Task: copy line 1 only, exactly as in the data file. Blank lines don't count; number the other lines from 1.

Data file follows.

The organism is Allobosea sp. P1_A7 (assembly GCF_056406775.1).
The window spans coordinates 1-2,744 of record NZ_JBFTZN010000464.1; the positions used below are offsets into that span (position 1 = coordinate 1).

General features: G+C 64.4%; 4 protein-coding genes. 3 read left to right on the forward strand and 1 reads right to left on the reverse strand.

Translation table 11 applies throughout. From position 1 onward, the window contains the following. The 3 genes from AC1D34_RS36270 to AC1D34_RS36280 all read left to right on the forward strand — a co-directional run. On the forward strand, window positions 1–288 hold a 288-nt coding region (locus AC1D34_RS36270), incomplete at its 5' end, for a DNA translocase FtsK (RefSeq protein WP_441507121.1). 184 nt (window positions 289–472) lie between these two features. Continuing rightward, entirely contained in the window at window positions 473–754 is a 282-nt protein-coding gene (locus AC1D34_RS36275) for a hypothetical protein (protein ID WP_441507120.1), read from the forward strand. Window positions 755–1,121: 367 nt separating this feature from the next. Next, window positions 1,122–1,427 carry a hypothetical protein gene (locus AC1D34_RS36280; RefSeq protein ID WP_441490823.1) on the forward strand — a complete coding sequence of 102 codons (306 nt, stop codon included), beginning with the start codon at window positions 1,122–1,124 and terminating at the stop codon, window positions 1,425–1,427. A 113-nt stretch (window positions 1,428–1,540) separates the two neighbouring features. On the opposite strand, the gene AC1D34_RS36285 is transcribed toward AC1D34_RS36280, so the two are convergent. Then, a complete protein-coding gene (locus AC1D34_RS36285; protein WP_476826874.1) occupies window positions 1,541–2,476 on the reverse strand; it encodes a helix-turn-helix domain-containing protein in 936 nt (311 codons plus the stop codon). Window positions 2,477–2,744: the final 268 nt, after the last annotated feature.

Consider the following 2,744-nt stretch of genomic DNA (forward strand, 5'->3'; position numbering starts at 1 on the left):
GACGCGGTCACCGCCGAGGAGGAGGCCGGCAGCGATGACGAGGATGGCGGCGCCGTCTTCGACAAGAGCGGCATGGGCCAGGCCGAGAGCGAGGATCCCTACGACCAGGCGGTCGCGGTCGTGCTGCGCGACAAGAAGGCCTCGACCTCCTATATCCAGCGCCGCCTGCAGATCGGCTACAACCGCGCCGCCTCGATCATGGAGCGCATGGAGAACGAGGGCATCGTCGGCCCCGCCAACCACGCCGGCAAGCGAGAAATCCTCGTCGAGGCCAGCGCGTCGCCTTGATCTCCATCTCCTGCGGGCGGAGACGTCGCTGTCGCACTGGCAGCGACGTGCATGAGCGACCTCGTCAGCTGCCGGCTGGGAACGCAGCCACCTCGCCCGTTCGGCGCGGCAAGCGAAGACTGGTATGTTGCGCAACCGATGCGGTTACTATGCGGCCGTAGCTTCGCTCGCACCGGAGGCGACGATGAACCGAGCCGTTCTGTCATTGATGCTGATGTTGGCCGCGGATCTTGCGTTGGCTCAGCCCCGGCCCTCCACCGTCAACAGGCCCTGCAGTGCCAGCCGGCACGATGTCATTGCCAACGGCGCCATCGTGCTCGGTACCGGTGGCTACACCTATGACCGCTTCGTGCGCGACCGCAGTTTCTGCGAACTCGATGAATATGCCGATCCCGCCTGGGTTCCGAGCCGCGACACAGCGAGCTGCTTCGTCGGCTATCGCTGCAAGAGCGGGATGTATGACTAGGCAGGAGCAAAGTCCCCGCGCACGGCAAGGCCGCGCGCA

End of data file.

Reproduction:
The organism is Allobosea sp. P1_A7 (assembly GCF_056406775.1).